Eradication of diseases is ill-advised and not feasible
It is also said, that in the event of a possible outbreak of an eradicated disease, we would be vulnerable to it without natural immunity. This may be true at first glance, but for this reason, vaccines are kept in stock to counteract such an outbreak. If in return, you are not working towards extermination, that means accepting that a large number of people are infected with dangerous diseases! It is sometimes argued that the recommendations for vaccinations are significantly influenced by the pharmaceutical industry. The recommendations would therefore only serve their economic interests. In fact, the pharmaceutical industry would earn much more from the needed drugs for infected patients than from vaccines. In 2016, Germany health insurances paid 1.34 billion euros for vaccinations and 36.27 billion euros for drugs in the same period. This makes vaccinations a much less attractive business for the pharmaceutical industry. In addition, the production of vaccines is usually more expensive than of other drugs. This also is a reason why the number of vaccine manufacturers worldwide is decreasing. Overall, it can be said that vaccinations decrease the cost of the healthcare system by preventing expensive treatments. Thus they do not solely serve the economic interests of the pharmaceutical industry.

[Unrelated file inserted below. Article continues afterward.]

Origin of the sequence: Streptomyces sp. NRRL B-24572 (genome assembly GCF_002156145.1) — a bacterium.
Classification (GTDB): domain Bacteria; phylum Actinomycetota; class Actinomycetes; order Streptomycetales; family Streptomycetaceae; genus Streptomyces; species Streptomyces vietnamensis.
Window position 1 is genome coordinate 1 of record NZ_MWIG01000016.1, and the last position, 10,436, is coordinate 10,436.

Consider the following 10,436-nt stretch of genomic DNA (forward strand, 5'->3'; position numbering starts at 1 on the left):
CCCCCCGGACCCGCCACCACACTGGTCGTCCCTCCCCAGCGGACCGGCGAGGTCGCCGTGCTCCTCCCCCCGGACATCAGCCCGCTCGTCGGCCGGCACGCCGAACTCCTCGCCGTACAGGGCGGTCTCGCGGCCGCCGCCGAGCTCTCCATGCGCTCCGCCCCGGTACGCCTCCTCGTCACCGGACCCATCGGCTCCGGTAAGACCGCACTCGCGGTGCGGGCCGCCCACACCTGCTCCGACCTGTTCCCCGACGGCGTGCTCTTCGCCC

Diseases are wrongly attributed to bacteria/viruses
As early as 1876 Robert Koch was the first to prove a microorganism as the cause of anthrax. In addition, for all diseases, that we vaccinated against today, bacteria or viruses could be proven as triggers beyond doubt. This knowledge led to the development of the substances in the vaccines. These bacteria and viruses can actually be observed today with light or electron microscopes. Thus, in modern science, there is no doubt about the causality of bacteria and viruses for infectious diseases.
T Jefferson: Unintended events following immunization with MMR: a systematic review. In: Vaccine. 2003 Sep 8;21(25-26), S. 3954–60
H Honda, Y Shimizu, M Rutter: No effect of MMR withdrawal on the incidence of autism: a total population study. In: J Child Psychol Psychiatry, 2005 Jun, 46(6), S. 572–579
Dies argumentieren z.B. auch die Autoren der KiGGS Studie